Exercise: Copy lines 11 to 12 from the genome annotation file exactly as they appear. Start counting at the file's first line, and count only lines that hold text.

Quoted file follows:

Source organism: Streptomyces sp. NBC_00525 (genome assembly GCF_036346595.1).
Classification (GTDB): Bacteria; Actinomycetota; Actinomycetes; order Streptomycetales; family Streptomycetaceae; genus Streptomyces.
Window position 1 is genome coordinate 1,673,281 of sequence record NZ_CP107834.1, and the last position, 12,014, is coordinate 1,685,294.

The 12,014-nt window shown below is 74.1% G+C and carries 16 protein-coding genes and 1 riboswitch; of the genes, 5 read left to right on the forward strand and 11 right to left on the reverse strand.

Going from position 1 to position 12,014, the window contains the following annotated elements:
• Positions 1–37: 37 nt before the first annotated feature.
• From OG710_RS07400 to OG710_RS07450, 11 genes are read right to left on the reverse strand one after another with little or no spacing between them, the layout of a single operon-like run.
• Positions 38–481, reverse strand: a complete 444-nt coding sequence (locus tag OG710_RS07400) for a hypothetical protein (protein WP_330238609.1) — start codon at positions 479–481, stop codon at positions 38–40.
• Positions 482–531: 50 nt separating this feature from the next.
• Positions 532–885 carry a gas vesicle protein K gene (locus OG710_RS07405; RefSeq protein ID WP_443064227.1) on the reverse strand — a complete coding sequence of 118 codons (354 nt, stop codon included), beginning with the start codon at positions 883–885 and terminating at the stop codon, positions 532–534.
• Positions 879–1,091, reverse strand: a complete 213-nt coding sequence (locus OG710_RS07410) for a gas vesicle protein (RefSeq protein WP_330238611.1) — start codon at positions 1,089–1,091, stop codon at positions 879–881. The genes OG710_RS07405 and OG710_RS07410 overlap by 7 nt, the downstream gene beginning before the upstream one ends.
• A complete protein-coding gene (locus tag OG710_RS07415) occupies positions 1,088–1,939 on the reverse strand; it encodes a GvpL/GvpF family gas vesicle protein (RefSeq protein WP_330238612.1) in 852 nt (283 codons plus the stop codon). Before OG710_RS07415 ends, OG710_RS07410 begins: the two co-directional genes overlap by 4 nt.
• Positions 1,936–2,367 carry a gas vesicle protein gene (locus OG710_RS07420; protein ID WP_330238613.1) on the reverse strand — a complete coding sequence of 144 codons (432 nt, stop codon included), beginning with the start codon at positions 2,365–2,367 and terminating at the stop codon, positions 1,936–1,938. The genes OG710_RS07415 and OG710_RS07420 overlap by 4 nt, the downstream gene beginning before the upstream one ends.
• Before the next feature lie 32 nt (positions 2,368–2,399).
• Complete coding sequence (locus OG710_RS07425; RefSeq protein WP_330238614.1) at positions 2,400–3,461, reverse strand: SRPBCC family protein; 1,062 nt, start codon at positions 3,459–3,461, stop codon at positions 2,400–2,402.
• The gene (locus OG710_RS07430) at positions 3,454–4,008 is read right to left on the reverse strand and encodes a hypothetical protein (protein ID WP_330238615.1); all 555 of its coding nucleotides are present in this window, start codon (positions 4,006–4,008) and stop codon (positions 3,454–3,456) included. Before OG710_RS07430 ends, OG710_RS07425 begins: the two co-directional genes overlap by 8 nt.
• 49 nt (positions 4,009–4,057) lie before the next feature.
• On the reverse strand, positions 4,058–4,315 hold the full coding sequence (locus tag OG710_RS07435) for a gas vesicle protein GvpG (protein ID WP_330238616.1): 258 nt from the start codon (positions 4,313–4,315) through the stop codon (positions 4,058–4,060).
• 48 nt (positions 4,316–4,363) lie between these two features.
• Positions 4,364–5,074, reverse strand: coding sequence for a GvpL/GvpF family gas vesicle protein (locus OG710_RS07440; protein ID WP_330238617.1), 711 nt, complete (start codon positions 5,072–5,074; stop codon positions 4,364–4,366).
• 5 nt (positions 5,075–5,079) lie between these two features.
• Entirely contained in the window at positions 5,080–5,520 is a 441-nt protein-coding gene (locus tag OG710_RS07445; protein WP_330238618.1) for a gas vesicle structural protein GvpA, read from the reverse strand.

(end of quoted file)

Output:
• Positions 879–1,091, reverse strand: a complete 213-nt coding sequence (locus OG710_RS07410) for a gas vesicle protein (RefSeq protein WP_330238611.1) — start codon at positions 1,089–1,091, stop codon at positions 879–881. The genes OG710_RS07405 and OG710_RS07410 overlap by 7 nt, the downstream gene beginning before the upstream one ends.
• A complete protein-coding gene (locus tag OG710_RS07415) occupies positions 1,088–1,939 on the reverse strand; it encodes a GvpL/GvpF family gas vesicle protein (RefSeq protein WP_330238612.1) in 852 nt (283 codons plus the stop codon). Before OG710_RS07415 ends, OG710_RS07410 begins: the two co-directional genes overlap by 4 nt.